Global view

Global view

The Family Procedure (Amendment No 4) Rules 2012, SI 2012/2806, came into force at the end of last year amending the Family Procedure Rules 2010, SI 2010/2955 (FPR 2010). These changes are significant for international family law as they enable the operation in England and Wales of the 2007 Convention on the International Recovery of Child Support and other forms of Family Maintenance (the 2007 Convention) on the acquisition and enforcement of family maintenance.

The 2007 Convention revises provisions in the Hague Convention on the Recognition and Enforcement of Decisions relating to Maintenance Obligations 1973 and UN Convention on the Recovery Abroad of Maintenance 1956. Note that the 2007 Convention includes provision for applications for child maintenance, for a child is aged under 21, and also spousal support (linked to child maintenance and stand alone) ie it is wider than the previous provisions on enforcement.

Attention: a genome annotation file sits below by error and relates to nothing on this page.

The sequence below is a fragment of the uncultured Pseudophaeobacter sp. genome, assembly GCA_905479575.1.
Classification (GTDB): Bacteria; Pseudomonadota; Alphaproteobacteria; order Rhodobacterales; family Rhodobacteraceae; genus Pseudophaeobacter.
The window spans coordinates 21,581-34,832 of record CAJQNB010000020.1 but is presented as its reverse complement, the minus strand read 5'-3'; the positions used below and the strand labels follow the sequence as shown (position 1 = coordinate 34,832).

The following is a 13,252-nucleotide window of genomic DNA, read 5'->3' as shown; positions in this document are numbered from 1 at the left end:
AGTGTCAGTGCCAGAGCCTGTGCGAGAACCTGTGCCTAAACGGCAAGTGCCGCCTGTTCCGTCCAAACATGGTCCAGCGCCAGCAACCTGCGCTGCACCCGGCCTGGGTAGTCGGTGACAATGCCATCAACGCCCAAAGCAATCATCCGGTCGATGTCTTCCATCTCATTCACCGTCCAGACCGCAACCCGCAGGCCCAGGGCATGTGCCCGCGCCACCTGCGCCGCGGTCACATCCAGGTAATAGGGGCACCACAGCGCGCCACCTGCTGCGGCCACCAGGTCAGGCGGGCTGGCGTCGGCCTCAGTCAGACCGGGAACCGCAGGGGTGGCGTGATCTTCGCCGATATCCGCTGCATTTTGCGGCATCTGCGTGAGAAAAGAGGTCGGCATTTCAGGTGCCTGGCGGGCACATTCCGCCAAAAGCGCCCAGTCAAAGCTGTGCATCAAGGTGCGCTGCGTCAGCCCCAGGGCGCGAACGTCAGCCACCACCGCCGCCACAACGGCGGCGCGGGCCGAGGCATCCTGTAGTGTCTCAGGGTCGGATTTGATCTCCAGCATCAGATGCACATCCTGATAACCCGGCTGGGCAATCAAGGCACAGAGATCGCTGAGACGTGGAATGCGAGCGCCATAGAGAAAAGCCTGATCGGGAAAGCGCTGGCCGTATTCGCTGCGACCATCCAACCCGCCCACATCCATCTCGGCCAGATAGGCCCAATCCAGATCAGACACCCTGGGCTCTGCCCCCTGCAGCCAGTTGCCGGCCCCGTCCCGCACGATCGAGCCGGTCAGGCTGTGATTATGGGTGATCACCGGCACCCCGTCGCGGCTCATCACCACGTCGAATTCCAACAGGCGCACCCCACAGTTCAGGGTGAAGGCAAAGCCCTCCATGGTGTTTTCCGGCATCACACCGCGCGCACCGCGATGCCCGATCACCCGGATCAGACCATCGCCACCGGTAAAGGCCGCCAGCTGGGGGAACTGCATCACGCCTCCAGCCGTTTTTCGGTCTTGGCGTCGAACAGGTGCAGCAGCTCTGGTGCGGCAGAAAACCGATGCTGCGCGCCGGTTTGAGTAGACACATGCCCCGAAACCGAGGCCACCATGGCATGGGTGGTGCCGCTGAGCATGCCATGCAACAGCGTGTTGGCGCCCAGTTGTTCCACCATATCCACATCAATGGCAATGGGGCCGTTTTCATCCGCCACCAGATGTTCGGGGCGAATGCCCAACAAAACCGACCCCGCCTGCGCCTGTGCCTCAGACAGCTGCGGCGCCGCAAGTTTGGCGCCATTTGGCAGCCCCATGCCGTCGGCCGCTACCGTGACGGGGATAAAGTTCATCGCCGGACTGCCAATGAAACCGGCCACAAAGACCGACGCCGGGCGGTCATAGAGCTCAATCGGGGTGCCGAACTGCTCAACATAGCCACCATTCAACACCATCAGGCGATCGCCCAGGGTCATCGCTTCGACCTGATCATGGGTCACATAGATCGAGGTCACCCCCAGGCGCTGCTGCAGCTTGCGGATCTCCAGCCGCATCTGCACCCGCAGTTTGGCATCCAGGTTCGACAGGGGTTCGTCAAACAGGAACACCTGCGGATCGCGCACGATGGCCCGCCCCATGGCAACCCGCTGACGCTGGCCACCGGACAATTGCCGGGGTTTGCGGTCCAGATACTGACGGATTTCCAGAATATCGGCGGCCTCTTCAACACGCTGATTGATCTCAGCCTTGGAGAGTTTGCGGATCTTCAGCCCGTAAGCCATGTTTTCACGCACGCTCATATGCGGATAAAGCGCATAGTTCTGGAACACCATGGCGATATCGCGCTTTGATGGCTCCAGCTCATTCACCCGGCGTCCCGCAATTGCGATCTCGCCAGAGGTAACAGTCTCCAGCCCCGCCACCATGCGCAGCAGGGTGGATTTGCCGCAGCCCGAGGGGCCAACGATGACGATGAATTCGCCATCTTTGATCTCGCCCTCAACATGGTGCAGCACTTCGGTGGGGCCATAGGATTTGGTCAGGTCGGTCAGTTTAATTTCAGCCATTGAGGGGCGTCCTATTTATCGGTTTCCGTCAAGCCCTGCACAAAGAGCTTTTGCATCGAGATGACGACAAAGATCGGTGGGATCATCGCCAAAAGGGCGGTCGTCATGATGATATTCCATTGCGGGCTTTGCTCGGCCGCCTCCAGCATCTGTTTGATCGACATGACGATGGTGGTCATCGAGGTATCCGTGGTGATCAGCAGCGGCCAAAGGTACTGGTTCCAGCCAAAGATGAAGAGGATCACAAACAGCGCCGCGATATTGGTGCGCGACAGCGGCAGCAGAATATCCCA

At first glance the changes to international maintenance are complex despite the stated goal of simplicity - if you practice in this area, the new provisions are worth a detailed and careful consideration.

Relevant law